ARM chips are used in a wide variety of devices and applications. Here is an overview of the major areas where ARM processors are commonly found.
One of the most common uses of ARM processors is in mobile devices like smartphones and tablets. Companies like Qualcomm, Samsung, Apple, and MediaTek design ARM-based processors for mobile devices. In smartphones, the processor runs the operating system, drives the user interface, runs mobile apps, and performs tasks like media processing. In recent years, ARM chips have become significantly more powerful and now rival desktop-class processors while still being energy efficient for mobile use. Most Android phones and Apple iPhones use customized ARM processor designs.
ARM processors are ubiquitous in embedded systems across both consumer and industrial applications. Their low cost and power efficiency make them well-suited for integration into appliances, automotive systems, medical devices, industrial machines, and countless other products. For example, ARM cores are used in millions of microcontrollers that go into embedded electronics. They can run real-time operating systems that control the embedded application. ARM MCUs power things like home automation systems, drones, 3D printers, smart watches, and more. ARM application processors can also enable smart capabilities in devices like smart TVs, cameras, and IoT gadgets.
While not as common as x86 processors, ARM-based server processors represent an emerging market for data center applications. ARM server chips promise greater power efficiency for high-density server installations. Major companies like Amazon and Ampere have developed ARM server processors for their cloud platforms. Microsoft and other cloud providers also support ARM servers. The reduced power draw of ARM servers compared to x86 allows data centers to cut energy costs for massively scaled infrastructure. However, ARM servers still lag behind x86 in software support and raw performance for most workloads.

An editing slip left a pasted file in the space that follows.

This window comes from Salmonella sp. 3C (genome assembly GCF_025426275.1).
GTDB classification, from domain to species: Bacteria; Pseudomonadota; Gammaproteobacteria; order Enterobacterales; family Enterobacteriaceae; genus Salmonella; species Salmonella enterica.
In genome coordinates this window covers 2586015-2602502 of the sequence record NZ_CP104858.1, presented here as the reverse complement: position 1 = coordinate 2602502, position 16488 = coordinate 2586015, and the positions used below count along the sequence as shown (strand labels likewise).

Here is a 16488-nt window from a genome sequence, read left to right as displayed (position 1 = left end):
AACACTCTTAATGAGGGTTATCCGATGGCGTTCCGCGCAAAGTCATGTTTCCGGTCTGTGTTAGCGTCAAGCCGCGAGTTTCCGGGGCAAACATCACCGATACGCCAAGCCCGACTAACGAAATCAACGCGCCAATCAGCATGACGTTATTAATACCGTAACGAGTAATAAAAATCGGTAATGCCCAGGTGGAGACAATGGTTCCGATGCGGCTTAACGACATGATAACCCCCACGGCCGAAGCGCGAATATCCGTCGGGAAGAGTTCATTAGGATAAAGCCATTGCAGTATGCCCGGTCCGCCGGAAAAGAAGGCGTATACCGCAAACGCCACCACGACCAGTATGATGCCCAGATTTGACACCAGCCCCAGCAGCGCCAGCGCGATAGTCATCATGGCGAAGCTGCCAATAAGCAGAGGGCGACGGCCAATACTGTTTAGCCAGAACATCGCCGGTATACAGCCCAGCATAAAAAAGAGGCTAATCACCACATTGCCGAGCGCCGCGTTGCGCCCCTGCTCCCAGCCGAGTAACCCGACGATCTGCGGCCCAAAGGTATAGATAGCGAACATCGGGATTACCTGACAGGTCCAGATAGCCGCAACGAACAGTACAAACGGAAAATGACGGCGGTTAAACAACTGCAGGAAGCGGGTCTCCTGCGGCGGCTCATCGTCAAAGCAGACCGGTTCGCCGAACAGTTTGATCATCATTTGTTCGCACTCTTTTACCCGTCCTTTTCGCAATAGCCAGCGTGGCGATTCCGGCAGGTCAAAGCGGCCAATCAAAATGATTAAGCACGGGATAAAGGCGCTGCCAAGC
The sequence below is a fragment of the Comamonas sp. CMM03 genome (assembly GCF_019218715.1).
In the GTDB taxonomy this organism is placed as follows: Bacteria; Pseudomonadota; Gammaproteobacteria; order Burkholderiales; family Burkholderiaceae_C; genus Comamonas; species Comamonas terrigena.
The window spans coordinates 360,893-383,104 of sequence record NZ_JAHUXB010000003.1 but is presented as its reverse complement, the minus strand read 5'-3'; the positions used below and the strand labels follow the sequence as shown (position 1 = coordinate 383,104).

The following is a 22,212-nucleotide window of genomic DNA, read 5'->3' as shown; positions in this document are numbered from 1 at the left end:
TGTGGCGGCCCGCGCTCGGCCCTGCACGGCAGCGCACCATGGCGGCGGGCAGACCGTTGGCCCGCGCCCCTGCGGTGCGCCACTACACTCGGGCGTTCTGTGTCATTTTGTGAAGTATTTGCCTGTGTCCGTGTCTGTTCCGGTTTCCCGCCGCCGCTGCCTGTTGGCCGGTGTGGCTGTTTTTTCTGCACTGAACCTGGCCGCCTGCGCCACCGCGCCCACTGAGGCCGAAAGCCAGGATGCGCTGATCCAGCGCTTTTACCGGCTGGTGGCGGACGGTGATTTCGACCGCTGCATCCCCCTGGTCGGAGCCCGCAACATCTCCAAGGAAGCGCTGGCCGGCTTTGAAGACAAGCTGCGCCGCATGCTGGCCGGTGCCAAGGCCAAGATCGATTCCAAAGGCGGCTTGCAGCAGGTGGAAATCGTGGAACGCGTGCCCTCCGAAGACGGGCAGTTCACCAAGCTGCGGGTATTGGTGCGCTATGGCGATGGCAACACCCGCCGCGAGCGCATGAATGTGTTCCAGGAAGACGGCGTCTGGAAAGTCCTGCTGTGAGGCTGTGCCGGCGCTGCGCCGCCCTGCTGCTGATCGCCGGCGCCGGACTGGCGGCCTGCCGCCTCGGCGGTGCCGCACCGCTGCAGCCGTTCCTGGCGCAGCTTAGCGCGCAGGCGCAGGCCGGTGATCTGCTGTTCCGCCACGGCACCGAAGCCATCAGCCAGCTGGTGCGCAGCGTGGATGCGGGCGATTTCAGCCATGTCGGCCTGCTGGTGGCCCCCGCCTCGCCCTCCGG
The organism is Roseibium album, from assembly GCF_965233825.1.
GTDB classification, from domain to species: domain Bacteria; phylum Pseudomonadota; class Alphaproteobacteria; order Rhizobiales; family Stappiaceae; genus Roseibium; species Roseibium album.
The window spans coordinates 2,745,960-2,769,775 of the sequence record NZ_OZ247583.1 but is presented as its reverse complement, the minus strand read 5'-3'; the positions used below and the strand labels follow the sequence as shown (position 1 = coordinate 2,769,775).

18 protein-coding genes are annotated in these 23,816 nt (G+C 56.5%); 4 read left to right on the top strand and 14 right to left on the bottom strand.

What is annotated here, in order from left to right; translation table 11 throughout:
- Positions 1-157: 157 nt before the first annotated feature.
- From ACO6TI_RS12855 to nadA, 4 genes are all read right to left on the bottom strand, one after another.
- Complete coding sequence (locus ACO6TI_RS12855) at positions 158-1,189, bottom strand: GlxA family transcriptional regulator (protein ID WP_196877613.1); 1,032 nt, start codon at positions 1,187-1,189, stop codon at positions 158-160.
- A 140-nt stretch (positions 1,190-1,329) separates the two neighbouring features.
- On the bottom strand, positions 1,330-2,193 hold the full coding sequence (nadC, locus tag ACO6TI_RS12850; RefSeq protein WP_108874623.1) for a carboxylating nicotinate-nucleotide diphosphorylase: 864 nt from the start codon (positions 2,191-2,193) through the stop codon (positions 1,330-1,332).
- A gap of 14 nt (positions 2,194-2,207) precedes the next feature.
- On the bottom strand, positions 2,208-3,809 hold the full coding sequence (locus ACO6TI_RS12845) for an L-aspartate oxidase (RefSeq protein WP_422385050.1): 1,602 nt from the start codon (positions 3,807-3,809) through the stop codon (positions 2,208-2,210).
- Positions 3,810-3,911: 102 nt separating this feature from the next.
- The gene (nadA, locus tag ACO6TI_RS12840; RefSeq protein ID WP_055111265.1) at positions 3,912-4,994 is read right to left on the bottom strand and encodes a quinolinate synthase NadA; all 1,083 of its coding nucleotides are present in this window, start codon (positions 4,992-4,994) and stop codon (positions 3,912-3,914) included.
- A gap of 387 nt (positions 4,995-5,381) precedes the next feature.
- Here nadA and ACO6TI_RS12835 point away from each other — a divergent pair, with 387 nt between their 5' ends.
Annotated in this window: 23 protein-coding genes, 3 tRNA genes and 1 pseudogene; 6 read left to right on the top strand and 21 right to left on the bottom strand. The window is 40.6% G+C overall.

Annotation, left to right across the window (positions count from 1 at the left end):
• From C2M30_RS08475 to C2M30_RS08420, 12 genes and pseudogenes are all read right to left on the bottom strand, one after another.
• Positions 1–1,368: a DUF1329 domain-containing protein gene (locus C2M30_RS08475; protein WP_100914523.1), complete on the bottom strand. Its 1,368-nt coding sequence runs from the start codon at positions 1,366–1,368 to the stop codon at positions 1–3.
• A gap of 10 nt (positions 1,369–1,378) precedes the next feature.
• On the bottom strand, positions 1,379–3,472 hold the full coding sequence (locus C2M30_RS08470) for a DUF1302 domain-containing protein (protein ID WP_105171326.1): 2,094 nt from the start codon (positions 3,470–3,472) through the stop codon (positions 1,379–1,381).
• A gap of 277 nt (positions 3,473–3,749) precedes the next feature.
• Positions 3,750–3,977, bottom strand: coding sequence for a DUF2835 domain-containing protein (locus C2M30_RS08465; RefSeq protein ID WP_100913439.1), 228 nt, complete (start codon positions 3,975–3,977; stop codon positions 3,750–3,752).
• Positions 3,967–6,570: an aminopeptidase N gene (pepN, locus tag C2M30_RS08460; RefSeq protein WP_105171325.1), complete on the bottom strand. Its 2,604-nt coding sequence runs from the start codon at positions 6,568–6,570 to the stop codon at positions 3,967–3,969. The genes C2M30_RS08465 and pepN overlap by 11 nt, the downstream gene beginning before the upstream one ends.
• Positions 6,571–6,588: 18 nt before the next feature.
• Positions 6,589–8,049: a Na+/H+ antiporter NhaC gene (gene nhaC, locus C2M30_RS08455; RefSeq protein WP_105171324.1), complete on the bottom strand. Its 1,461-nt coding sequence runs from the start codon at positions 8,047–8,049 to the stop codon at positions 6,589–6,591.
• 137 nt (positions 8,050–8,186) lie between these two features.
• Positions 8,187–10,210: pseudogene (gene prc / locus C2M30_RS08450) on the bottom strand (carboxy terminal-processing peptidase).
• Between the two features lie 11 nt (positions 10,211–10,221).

The same power efficiency benefits that make ARM attractive for servers also lend themselves to supercomputing applications. ARM processors are now being used to build increasingly powerful supercomputers for research and scientific workloads. For example, Japan’s Fugaku supercomputer, currently ranked as the world’s fastest supercomputer, utilizes Fujitsu A64FX ARM-based processors. High core counts and scalability allow ARM chips to power efficient supercomputing systems. However, performance is still behind specialized supercomputing processors like GPUs and IBM Power CPUs for some workloads.
ARM processors are now being integrated into almost every new car at the heart of infotainment, safety, and advanced driver-assistance systems. Qualcomm, NXP, Renesas, and other chip makers have ARM-based microprocessor designs for automotive applications. In fact, over 300 million ARM automotive chips were shipped in 2020. The auto industry uses ARM cores in both safety-critical applications like self-driving algorithms and more consumer-oriented systems like infotainment. ARM’s reliability and maturity make it well-suited for the stringent demands of the auto market.
Networking and Infrastructure
ARM processors also serve communication and networking infrastructure like cellular base stations, routers, gateways, and switches. For example, Qualcomm has ARM-based processors for 5G small cells. Marvell designs ARM processor solutions for data center networking and storage gear. Startups like Ampere and Fungible are using ARM for cloud networking and storage platforms. ARM’s architectural license even allows companies to fully customize ARM cores to tailor them to networking workloads. 5G and edge computing are emerging opportunities for ARM in this space.